The afferent function of the neurons identified in the present work is an obvious question. Unfortunately, our observations are difficult to relate directly to existing reports of in vivo signaling. Past comprehensive in vivo studies were either done on other species or lack enough information on either morphological or electrophysiological characteristics to permit matching to our classification (Light et al., 1979; Han et al., 1998; Light and Willcockson, 1999). Given the large proportion of nociceptive afferents in the DR Aδ- and C-fiber populations, it is possible to speculate that our patterns of SDH connections are part of mechanisms contributing to nociception and pain. Along this line, three of our lamina I cells that received excitatory projections from lamina II vertical cells did appear morphologically similar to fusiform lamina I neurons that have been proposed as a nociceptive specific class (Han et al., 1998) (but see Todd et al., 2005). On the other hand, significant numbers of low-threshold DR Aδ and DR C mechanoreceptors project to lamina II (Light and Perl, 1979b; Sugiura et al., 1986; Woodbury et al., 2000). Moreover, lamina IIi, in rat and other species, contains “slow brush” neurons that are excited by very light tactile stimuli and do not exhibit nociceptive characteristics (Light et al., 1979; Light and Willcockson, 1999). Therefore, it is also conceivable that our connectivity patterns are parts of multireceptive or innocuous mechanoreceptive mechanisms. Eventual clarification of the relationships between afferent messaging and SDH neuronal connectivity awaits experiments establishing signaling features under conditions compatible with analyses of intrinsic circuitry.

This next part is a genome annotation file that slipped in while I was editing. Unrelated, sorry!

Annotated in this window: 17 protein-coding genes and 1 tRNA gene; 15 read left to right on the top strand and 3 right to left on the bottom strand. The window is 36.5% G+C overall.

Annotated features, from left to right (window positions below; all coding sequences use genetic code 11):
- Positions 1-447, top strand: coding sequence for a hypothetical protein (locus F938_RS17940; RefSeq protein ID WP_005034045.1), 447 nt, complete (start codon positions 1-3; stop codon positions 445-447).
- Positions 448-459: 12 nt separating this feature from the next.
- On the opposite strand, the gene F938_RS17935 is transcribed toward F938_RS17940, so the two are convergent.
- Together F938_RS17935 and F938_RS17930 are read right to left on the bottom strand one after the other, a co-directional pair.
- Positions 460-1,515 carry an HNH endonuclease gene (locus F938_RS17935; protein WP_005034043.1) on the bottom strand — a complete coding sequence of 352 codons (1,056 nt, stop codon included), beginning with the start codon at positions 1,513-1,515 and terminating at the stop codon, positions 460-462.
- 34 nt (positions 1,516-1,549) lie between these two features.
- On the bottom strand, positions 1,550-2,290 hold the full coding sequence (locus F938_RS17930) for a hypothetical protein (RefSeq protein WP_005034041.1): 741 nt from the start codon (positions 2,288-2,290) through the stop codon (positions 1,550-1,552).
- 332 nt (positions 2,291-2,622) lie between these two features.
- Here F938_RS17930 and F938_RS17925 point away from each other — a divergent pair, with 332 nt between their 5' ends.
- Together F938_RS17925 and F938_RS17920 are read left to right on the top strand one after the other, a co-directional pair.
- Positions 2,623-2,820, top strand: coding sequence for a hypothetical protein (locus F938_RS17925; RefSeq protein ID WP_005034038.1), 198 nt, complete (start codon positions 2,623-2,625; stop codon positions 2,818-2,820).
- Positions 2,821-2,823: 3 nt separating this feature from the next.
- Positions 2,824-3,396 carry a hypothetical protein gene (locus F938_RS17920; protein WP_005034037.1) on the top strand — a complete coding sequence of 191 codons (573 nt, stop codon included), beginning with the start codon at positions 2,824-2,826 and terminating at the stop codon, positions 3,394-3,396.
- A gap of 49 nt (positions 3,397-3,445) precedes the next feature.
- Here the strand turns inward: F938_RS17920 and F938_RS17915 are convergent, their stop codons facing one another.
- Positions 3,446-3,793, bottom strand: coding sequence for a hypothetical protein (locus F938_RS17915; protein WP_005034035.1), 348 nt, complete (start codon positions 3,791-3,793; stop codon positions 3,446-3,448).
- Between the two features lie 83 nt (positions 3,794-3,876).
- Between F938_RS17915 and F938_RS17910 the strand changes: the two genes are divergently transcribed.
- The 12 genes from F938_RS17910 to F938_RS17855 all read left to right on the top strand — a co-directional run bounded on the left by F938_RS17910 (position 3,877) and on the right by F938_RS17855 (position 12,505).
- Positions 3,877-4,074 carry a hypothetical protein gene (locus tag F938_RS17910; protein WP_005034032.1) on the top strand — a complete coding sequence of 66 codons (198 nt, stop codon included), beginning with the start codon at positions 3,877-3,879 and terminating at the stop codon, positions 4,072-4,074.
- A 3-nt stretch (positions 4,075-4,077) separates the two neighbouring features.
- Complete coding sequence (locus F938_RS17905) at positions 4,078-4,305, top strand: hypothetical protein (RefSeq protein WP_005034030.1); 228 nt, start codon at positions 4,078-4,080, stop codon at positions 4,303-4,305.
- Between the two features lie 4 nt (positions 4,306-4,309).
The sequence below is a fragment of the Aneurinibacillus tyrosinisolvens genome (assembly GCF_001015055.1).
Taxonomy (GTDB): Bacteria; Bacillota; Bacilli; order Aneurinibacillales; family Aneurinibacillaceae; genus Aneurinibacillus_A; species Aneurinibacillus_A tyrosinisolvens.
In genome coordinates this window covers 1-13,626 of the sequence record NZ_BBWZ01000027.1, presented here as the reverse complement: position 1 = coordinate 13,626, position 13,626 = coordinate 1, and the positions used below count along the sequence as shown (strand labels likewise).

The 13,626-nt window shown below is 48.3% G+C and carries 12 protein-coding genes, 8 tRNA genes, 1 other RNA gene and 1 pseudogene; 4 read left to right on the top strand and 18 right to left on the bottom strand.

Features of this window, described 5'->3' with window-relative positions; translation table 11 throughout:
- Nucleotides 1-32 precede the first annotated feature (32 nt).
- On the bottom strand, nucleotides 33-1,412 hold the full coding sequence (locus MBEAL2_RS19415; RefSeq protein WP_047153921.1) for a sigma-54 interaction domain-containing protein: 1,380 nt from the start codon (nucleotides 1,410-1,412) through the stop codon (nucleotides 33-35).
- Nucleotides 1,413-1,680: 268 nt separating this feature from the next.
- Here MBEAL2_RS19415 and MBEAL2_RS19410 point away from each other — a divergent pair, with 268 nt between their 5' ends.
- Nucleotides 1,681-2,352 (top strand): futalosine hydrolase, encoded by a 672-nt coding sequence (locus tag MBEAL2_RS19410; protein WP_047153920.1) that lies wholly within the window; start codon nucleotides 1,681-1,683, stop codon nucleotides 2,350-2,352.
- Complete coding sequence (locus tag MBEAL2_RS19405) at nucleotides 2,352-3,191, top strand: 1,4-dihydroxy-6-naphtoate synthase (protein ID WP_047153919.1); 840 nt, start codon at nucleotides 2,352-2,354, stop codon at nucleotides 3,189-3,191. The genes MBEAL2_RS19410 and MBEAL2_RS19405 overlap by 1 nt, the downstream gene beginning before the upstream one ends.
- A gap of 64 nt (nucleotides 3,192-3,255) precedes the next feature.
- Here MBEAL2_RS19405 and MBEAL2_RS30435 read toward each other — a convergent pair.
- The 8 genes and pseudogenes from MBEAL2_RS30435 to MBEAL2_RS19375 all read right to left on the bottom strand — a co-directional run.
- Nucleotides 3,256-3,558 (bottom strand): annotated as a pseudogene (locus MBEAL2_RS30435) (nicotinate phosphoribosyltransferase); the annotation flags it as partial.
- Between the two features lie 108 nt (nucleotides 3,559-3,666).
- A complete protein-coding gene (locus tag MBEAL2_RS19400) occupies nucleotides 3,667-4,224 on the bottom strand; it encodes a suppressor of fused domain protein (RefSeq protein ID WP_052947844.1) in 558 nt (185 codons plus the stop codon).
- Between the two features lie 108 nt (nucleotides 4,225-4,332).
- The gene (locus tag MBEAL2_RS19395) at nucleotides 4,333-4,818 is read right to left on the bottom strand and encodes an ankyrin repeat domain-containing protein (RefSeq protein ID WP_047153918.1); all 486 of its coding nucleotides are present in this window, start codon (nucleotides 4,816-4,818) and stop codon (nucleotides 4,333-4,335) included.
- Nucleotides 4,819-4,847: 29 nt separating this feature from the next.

This work was supported by Research Grant NS-10321 from the National Institute of Neurological Disorders and Stroke of the National Institutes of Health. We thank Kirk McNaughton for excellent histological assistance and Sherry Joseph for substantial aid in preparation of this manuscript.
Correspondence should be addressed to Edward R. Perl, Department of Cell and Molecular Physiology, University of North Carolina, Chapel Hill, 5109 Neuroscience Research Building Campus Box 7545, Chapel Hill, NC 27599. E-mail:.